Interboro: Beer For The Anti-Beer Snob In East Williamsburg
Walking down Grand Street past Bushwick Avenue amidst trucking supply shops and duct work fabricators, I almost missed Interboro Spirits and Ale’s new tasting room (942 Grand St.), which just opened a few weeks ago. It’s a raw, industrial space—formerly a manufacturer of naval anchors, and later a wood flooring workshop—that somehow feels warm and inviting, like a little oasis in the midst of all the warehouses. And the approachable vibe is thanks to the friendly folks at the helm.
Founder and Brewmaster Jesse Ferguson is the former head brewer at Carton Brewing, and more recently worked at Other Half in Gowanus. He also moonlights as a 90’s hip hop DJ, which shouldn’t surprise you when you hear some of the jams on Interboro’s playlist and notice the graffiti-style mural by Bisco Smith in the back of the brewspace, which reads: “Representin’ BK to the fullest.” Bisco also designed their logo, which at first glance looks like two diverging arrows, which cleverly form the letter I between them.
Jesse and his partner Laura Dierks have spent more than a year building out their dream brewing and distilling space. And, especially because they are distilling whiskey in addition to brewing beer, they plan to stick around in the neighborhood for a very long time. Currently the brewery is turning out and experimenting with a handful of beers, distributed to local bars and shops on tap and in cans (in the neighborhood, Beer Street, Brouwerij Lane and Eastern District all carry them), as well as gin and apple brandy, which are available on-site for purchase and to test drive in the tasting room. Whiskey is in the works, and Jesse’s already got a few barrels hanging out in the basement, which won’t be cracked open for at least four years.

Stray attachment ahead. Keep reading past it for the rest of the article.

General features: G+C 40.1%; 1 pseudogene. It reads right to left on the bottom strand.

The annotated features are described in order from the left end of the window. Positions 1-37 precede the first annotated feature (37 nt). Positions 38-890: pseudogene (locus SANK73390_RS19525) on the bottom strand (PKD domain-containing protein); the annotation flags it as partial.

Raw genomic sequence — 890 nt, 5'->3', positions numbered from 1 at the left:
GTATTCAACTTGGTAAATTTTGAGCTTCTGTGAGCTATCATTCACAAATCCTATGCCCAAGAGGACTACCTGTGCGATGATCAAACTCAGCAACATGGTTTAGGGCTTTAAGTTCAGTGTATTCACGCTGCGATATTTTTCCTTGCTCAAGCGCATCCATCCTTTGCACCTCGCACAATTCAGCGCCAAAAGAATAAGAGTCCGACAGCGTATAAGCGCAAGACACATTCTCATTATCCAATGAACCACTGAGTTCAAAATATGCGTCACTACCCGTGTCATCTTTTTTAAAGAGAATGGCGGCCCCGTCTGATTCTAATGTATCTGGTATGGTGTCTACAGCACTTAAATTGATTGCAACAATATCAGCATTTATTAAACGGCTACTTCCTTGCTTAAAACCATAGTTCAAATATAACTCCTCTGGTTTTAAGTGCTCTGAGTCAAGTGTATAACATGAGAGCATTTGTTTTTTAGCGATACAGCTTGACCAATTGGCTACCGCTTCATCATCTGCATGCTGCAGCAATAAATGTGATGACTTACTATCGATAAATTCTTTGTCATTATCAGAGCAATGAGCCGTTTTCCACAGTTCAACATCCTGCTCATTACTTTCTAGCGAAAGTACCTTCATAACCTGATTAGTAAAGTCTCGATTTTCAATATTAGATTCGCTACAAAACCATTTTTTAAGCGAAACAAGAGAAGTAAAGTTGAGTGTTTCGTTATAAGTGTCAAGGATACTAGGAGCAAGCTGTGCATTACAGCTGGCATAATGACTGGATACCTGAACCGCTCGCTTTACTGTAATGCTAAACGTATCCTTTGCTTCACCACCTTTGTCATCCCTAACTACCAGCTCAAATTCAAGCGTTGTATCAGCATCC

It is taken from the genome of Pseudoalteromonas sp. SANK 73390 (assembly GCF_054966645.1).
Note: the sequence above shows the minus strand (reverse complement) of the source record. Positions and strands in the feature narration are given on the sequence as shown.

Jesse’s goal with Interboro was to create craft beers for everyday drinking, for the working man. But that doesn’t mean bona fide blue collar Budweisers or PBR’s; these beers are not soda water. Interboro’s brews are suited for a variety of people to appreciate in familiar situations. Jesse’s more a fan of session beers (lower alcohol content beers) that are easy to drink all day, than a fan of beers overloaded with wacky flavors just ‘cause. So while Interboro will have a rotation of solid seasonal beers, you probably won’t be tasting any bacon-mocha-ghostpepper brews here. And that’s not the point. Jesse wants to make good beer accessible to everyone; if anything, he’s snobby about beer snobs.
I was able to taste most of their current brews on tap. The Bushburg is a local pils with hints of corn—which might sound weird, but my first reaction was “this is a fantastic picnic beer”. BBQ season is ending right now, but I definitely wanted more of that one. The La Dee Da Dee (we like to party) was the second beer they brewed, and it’s got a clean and dry finish—lovely. The Halftime is a session IPA, brewed with Pilsner and Vienna malt, and it’s citrusy with a dry finish. Here Come The Drums is a candied dry IPA, which upon first sip I immediately wanted to pair with some fries. It’d cut the grease of fried foods really well. And what was interesting about it being an IPA was that it wasn’t crazy strong; the taste didn’t linger, which I enjoyed.
You can pair your beers (available in flights of 4 for $10) with a cheese or meat spread, which changes based on what they have available locally and seasonally. They have a full kitchen, so the food offerings will be expanding slowly as they get things going. Beers to-go are the way to go; before opening the tasting room they canned one beer that yielded 5,000 cans, handled by the same popup canners who recently did Greenpoint Beer & Ale’s cans. Jesse tells me that the labeling actually took longer than the canning.
So if you find yourself in the mood for some solid beer and good company, head on down to Interboro’s tasting room and try a flight or take some cans to-go. They’ve got new stuff brewin’ all the time.